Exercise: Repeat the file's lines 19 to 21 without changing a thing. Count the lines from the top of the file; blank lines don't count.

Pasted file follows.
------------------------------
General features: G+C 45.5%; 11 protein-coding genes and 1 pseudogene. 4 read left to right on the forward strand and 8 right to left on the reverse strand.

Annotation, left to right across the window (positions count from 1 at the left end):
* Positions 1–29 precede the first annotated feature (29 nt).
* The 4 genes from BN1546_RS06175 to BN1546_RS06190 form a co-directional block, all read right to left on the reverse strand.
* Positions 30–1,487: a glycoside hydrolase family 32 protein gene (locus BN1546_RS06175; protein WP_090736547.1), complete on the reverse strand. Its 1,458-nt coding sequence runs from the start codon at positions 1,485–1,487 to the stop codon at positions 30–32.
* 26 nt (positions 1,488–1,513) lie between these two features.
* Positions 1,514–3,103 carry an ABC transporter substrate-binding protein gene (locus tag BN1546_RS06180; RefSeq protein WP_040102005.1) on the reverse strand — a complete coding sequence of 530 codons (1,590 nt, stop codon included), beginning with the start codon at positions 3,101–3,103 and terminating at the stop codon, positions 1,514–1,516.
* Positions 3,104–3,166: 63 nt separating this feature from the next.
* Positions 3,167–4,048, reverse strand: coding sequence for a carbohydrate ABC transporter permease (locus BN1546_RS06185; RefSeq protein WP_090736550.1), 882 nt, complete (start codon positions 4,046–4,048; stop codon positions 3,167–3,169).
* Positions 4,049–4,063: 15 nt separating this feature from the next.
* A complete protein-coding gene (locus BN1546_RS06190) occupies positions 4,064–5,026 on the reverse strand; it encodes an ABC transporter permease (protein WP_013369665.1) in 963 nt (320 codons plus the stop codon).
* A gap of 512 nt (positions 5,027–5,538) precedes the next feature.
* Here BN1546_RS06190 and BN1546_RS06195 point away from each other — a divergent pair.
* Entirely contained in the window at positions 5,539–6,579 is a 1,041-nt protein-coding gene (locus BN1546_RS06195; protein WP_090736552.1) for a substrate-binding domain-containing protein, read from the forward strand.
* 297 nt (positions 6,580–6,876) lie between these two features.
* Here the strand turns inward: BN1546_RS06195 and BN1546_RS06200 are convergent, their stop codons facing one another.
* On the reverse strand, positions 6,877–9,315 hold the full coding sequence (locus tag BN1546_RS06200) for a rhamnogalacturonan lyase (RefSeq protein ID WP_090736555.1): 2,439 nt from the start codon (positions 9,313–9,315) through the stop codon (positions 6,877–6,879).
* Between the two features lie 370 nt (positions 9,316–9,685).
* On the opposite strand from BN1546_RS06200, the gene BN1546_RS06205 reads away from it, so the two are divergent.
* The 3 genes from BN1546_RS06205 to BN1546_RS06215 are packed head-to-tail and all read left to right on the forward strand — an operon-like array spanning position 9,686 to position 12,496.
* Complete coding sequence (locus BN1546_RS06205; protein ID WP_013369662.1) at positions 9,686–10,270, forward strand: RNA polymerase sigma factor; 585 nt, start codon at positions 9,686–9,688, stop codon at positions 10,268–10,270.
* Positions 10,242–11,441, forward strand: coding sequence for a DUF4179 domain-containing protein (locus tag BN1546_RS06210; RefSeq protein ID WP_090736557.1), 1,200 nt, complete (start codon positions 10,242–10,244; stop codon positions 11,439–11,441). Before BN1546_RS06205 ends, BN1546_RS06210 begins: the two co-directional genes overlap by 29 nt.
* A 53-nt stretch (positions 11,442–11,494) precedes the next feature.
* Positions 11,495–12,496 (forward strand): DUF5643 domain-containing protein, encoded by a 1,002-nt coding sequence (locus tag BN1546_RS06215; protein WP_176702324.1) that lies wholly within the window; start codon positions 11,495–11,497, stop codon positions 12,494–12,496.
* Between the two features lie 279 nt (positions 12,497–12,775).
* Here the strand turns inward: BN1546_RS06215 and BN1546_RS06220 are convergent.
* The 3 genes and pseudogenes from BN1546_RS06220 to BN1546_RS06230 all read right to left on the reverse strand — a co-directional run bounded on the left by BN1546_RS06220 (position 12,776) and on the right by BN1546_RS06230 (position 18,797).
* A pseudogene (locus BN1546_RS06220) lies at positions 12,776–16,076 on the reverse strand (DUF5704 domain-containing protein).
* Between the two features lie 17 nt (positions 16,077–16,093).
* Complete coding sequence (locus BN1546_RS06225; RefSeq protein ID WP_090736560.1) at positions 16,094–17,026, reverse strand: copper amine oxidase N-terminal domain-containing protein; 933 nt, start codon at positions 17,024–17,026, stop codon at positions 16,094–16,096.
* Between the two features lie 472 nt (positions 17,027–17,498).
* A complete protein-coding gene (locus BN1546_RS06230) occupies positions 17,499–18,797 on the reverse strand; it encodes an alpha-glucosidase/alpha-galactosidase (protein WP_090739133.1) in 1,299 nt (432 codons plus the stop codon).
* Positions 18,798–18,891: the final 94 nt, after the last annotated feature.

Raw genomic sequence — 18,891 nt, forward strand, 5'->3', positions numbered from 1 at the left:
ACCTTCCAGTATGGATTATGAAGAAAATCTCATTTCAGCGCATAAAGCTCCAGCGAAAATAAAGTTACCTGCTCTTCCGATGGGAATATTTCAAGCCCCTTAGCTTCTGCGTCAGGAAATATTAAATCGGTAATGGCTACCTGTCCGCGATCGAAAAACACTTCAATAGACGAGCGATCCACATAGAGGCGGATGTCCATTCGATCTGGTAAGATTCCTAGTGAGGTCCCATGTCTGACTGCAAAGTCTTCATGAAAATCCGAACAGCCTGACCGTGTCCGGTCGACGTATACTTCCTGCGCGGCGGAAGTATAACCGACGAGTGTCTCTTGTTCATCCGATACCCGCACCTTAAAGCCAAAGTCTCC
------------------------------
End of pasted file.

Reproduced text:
* On the opposite strand from BN1546_RS06200, the gene BN1546_RS06205 reads away from it, so the two are divergent.
* The 3 genes from BN1546_RS06205 to BN1546_RS06215 are packed head-to-tail and all read left to right on the forward strand — an operon-like array spanning position 9,686 to position 12,496.
* Complete coding sequence (locus BN1546_RS06205; protein ID WP_013369662.1) at positions 9,686–10,270, forward strand: RNA polymerase sigma factor; 585 nt, start codon at positions 9,686–9,688, stop codon at positions 10,268–10,270.